The quest for dark matter is one of the ultimate pursuits of modern physics. Scientists dug deep – literally – to try to find this elusive material. But now some are thinking of a change of direction.
Dark matter is theorized to represent around 85% of the matter in the universe, with the remaining 15% represented by visible matter.
Cosmologists are pretty sure it exists because of how they have observed stars in other galaxies orbiting galactic centers. The orbits of stars far from the center only make sense if there is more matter in the galaxies than can be seen. Much more.
Dark matter, however, eluded direct detection for decades.
Dark matter research experiments are already under construction or underway. Such tests must be deep underground to reduce the “noise” of other particles, such as muons, passing through the device. One such laboratory is the “Genius Lair”, located in a gold mine beneath the Victorian town of Stawell.
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But what if, instead of looking under our feet in search of dark matter, we were to look up?
Physicists are now proposing a new way to search for dark matter by sending an atomic clock to the sun to act as a “quantum sensor”.
The distribution of dark matter in the solar system is dictated by gravity. The sun makes up about 99.8-99.9% of the total mass of our solar system. Therefore, in theory, we should be more likely to find dark matter around our central star, where the sun’s gravitational pull makes dark matter the densest.
Researchers from Japan’s Kavli Institute for the Physics and Mathematics of the Universe (IPMU), as well as the University of California (UC), Irvine and the University of Delaware – both in the United States – United – published an article in natural astronomy describing their new proposed dark matter detection method.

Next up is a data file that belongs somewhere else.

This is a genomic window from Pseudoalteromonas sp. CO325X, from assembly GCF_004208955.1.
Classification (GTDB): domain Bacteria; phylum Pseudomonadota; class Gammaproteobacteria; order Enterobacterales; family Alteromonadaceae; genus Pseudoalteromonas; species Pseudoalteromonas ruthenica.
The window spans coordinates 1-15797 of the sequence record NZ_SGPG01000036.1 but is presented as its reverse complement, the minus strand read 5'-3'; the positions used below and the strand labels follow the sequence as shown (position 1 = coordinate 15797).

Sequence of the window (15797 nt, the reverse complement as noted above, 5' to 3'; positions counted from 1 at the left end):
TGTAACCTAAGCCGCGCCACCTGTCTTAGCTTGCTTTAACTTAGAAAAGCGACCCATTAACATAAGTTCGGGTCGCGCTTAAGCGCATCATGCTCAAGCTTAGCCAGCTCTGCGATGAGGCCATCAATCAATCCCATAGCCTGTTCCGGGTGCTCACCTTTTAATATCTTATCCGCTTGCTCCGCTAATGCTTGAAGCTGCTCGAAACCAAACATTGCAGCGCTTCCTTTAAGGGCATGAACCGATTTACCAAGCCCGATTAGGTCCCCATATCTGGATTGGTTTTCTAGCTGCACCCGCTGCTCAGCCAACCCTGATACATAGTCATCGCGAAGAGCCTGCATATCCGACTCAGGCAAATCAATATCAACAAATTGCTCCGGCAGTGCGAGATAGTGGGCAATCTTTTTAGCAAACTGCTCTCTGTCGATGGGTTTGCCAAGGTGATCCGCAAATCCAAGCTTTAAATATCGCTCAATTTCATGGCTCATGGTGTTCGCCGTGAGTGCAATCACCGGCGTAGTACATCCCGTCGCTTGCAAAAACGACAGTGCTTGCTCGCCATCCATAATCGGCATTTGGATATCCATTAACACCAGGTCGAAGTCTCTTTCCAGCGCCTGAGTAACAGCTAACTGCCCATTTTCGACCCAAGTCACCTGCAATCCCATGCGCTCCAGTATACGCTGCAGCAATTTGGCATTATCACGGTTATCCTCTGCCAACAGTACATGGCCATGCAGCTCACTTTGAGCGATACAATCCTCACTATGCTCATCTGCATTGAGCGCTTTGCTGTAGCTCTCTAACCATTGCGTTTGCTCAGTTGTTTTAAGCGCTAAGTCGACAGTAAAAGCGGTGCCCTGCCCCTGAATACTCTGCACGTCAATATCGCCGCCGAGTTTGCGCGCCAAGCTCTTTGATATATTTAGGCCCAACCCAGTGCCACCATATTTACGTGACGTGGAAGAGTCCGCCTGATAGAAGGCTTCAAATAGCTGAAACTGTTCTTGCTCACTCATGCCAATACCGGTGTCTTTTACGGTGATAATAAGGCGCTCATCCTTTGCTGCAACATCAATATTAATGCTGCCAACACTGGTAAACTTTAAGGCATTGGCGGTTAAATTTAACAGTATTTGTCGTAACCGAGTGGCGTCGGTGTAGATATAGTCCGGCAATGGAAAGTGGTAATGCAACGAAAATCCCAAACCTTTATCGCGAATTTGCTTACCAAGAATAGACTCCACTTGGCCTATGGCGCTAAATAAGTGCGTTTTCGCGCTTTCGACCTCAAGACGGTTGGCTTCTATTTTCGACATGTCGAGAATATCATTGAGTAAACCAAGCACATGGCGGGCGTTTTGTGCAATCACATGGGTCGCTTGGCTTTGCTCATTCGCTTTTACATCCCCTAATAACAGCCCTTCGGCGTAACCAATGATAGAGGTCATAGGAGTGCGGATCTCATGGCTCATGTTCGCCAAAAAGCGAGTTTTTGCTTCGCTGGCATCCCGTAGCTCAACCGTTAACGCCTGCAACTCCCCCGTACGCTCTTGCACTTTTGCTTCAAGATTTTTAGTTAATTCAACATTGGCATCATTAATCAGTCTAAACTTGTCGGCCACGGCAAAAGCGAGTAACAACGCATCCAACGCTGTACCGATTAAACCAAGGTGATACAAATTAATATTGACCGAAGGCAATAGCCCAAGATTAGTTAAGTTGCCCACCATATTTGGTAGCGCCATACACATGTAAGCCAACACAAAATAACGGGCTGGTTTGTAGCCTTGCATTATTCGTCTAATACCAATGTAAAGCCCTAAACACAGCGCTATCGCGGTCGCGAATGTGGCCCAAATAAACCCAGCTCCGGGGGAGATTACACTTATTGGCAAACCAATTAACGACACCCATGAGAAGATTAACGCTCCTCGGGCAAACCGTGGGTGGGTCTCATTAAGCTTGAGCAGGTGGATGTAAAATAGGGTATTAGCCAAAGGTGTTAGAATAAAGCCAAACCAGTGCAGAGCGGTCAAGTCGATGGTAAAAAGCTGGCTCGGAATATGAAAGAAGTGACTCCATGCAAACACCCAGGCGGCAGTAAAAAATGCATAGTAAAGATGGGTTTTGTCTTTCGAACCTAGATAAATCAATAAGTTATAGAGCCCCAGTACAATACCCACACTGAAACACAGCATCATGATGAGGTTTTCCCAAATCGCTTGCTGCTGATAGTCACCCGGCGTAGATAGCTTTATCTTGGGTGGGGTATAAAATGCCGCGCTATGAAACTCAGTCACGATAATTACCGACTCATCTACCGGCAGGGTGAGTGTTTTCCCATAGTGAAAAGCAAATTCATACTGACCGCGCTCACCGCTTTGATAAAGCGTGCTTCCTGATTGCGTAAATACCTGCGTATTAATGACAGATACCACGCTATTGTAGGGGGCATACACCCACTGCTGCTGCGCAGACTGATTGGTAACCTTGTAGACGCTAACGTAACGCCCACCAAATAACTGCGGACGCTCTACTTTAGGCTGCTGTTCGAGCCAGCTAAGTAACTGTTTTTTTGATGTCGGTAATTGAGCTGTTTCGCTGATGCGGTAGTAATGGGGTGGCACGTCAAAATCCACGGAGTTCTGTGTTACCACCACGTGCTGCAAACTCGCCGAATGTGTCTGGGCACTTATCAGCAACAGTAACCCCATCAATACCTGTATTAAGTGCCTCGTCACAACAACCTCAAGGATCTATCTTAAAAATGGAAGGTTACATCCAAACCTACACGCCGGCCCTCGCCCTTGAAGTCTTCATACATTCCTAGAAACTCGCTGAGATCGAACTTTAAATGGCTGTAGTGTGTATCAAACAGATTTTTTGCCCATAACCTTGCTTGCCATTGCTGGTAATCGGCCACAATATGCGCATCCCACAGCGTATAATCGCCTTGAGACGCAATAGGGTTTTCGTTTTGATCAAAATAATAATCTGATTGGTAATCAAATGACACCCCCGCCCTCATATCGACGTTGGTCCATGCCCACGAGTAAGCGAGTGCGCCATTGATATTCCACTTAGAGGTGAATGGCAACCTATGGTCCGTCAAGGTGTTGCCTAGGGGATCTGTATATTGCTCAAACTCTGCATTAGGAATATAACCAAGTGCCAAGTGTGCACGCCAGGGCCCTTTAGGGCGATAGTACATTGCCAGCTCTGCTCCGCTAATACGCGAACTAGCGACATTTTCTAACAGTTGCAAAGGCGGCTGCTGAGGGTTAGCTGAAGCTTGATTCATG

The team says it was partly inspired by NASA’s Deep Space Atomic Clock and the organization’s Parker Solar Probe.
Parker demonstrated that NASA’s new solar shield allows spacecraft to get closer than ever to our sun. The Deep Space Atomic Clock represents the next generation of high-sensitivity atomic clocks used to navigate in space.
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It’s not just any old dark matter the team hopes to find. Their method is specifically designed to search for dark matter particles with extremely small masses.
Light dark matter is predicted to induce oscillations in certain universal constants, such as the mass of electrons and the fine structure constant which measures the strength of the electromagnetic force. Such fluctuations in these fundamental constants of nature would in turn affect the transition energies in atoms.
Atomic clocks work by measuring the frequency of photons emitted when atoms transition between different states. Any oscillation caused by dark matter would be detected as an emitted photon of a different frequency.
“The more dark matter around the experiment, the greater these oscillations, so local dark matter density matters a lot when analyzing the signal,” says co-author Dr Joshua Eby of Kavli. IPMU.
There are currently no plans to implement the concept. However, researchers believe that future space missions using atomic clocks could double as dark matter detection experiments.
“Long-range space missions, including possible future missions to Mars, will require exceptional timing, much like atomic clocks would in space,” says Eby. “A possible future mission, with very similar shielding and trajectory to the Parker Solar Probe, but carrying an atomic clock device, might be sufficient to complete the search.”
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